Missouri Rep. Vicky Hartzler said she doesn’t think having only one woman in leadership is a problem “because we’re mainly focused on ideas and issues — and those aren’t gender-specific.”

Cheney said it would be great to have more women in the Republican Conference — only 13 won their elections last week, though four races featuring GOP women are still uncalled — but first the party needs to do a better job of reaching women in its messaging. 

“We, as Republicans, have got to make sure that we’re getting the message out there and that we’re speaking for and helping to encourage women across the political spectrum,” she said. “And so I’m particularly excited about that part of this and about getting started in terms of making sure we get the message out about what our policies will do and why they’re the right policies.”

Some Republicans have grumbled about the party’s messaging this Congress, pointing to the need for a new person to head the conference, since that’s where messaging operations are run. 

While the messaging strategy itself often comes from the entire leadership team with heavy input from the top Republican — which the past three years has been Speaker Paul D. Ryan — the conference chair decides the best platforms for communicating that message.

McMorris Rodgers (before she decided not to run) was not the only membership of leadership who was likely to be challenged, however. 

Private complaints about the NRCC, House Republicans’ campaign arm, likely contributed to Ohio Rep. Steve Stivers not seeking another term as the committee’s chairman. 

While several members initially expressed interest in the post, only Emmer ended up running.

Texas Rep. Roger Williams, who ran for NRCC chairman last cycle but lost to Stivers, said several colleagues had encouraged him to run again, but he “didn’t have the desire to” because he’s shifted his focus to other priorities such as his work on the Financial Services Committee.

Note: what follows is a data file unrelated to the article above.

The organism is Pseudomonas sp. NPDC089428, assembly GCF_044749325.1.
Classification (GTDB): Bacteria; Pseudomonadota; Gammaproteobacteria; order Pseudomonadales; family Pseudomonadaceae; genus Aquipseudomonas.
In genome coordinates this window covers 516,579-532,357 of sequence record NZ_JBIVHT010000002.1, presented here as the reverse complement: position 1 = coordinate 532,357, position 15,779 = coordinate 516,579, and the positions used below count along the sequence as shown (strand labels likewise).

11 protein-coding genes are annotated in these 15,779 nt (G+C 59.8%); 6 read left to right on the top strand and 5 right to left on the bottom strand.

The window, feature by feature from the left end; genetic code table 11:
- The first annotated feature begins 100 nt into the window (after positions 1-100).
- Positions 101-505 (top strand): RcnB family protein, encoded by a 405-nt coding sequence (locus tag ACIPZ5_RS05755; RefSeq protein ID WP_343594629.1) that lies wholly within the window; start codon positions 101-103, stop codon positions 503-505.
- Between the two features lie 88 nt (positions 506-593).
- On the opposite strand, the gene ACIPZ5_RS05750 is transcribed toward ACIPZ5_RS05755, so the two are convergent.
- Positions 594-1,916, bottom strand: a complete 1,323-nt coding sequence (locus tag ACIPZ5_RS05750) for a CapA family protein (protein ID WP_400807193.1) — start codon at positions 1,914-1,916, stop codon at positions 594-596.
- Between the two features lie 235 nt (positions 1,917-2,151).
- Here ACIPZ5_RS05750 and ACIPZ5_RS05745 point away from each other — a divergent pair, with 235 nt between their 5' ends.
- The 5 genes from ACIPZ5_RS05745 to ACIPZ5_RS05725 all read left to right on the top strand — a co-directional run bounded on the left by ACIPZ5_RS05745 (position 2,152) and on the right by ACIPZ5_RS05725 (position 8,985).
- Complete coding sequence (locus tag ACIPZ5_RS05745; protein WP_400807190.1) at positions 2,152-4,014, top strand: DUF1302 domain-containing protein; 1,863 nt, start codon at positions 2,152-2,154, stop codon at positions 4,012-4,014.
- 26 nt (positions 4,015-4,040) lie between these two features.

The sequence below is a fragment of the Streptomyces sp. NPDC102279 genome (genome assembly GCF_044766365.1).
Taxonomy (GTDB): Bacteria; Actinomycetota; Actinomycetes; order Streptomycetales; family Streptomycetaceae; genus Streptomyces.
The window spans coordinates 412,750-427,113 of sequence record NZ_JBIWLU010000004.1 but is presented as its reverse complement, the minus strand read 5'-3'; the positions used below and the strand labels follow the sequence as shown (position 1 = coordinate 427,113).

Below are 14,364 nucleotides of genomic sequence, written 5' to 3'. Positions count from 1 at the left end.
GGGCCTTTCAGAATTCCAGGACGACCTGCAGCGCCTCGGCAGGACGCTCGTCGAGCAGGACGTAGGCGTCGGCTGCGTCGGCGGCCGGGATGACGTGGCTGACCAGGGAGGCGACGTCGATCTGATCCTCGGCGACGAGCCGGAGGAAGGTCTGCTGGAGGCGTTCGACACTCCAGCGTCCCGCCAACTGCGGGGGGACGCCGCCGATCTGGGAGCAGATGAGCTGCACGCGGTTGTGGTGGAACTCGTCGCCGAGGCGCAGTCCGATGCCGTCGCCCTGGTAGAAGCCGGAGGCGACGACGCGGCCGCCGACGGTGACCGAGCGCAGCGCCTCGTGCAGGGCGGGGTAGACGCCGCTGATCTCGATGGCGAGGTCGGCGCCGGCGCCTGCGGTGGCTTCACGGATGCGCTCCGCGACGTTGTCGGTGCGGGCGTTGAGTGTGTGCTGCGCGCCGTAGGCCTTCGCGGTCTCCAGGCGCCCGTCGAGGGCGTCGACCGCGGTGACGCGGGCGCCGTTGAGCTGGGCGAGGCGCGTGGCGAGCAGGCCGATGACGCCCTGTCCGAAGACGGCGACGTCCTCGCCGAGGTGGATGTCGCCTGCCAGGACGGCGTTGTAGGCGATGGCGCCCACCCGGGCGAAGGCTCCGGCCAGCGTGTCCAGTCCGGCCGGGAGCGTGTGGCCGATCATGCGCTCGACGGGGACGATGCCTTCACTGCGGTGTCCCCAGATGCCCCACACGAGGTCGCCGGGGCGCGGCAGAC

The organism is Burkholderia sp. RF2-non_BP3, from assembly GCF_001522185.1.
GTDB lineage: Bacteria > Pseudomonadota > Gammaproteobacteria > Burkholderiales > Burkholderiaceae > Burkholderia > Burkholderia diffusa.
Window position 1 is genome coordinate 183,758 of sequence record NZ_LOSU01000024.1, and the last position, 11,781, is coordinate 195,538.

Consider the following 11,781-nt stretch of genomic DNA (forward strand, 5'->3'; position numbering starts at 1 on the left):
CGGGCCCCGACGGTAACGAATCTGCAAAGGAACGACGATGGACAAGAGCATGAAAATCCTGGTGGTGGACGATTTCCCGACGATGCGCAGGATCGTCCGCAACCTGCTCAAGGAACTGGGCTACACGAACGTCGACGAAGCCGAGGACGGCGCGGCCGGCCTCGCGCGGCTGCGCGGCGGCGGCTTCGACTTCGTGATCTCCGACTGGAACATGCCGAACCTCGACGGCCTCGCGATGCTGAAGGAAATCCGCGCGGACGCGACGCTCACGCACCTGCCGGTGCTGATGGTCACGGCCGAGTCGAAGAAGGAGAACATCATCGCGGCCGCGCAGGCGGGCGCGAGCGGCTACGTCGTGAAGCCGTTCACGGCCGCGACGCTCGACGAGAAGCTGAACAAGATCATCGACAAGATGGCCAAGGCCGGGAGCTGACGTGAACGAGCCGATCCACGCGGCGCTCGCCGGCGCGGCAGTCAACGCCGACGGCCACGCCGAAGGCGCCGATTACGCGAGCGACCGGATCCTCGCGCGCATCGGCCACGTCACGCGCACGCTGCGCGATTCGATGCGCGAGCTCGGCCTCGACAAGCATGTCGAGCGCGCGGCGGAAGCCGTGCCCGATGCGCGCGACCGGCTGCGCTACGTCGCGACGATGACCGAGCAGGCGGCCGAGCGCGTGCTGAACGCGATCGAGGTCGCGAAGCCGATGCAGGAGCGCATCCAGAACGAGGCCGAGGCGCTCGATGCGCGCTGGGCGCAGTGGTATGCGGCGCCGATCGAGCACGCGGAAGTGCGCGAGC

“I think Emmer, he’ll do a good job, and he made mention of my name in there that he’s going to be talking to me on some of the ideas I had,” Williams said, referring to a leadership candidate forum the conference held Tuesday evening. 

‘Nothing in particular’

Two of the women who were encouraged to run for leadership, particularly for NRCC chair, Reps. Ann Wagner of Missouri and Elise Stefanik of New York, were coy when asked if there was a reason they ultimately didn’t.

“No, nothing in particular,” Wagner said as the two left the candidate forum together.

“I appreciated the encouragement from our colleagues,” Stefanik added. “I was encouraging Ann to run. So it’s nice to hear encouragement from people that are looking for new voices in leadership.”

Some Freedom Caucus members, such as Pennsylvania’s Scott Perry, feel the conference should spend more time digesting the election results, rather than rushing the leadership elections. 

“We ought to have a real in-depth conversation about how we ended up where we are and what the plan is to not be here,” Perry said. “Unless we want to keep on losing races, then we ought to consider doing something different than we’ve been doing.” 

A delay in the GOP leadership elections does not appear to be in the cards, even though some members who had wanted to run couldn’t because their re-election races still remain too close to call. California’s Mimi Walters had planned to run for NRCC chair, and Utah’s Mia Love had also been floated as a possible leadership candidate. 

The level of frustration among House Republicans and the amount of blame they assign to the current leadership team for the midterm losses can likely be measured in how many votes Jordan ultimately gets for minority leader. McCarthy is expected to get at least two-thirds of the conference’s support.

Jordan declined to say how much support he expects to get but noted he hopes to defy the odds. 

“That’s why they kick the ball off on Friday night,” he said. “You’ve got to play the game to see who’s going to win.”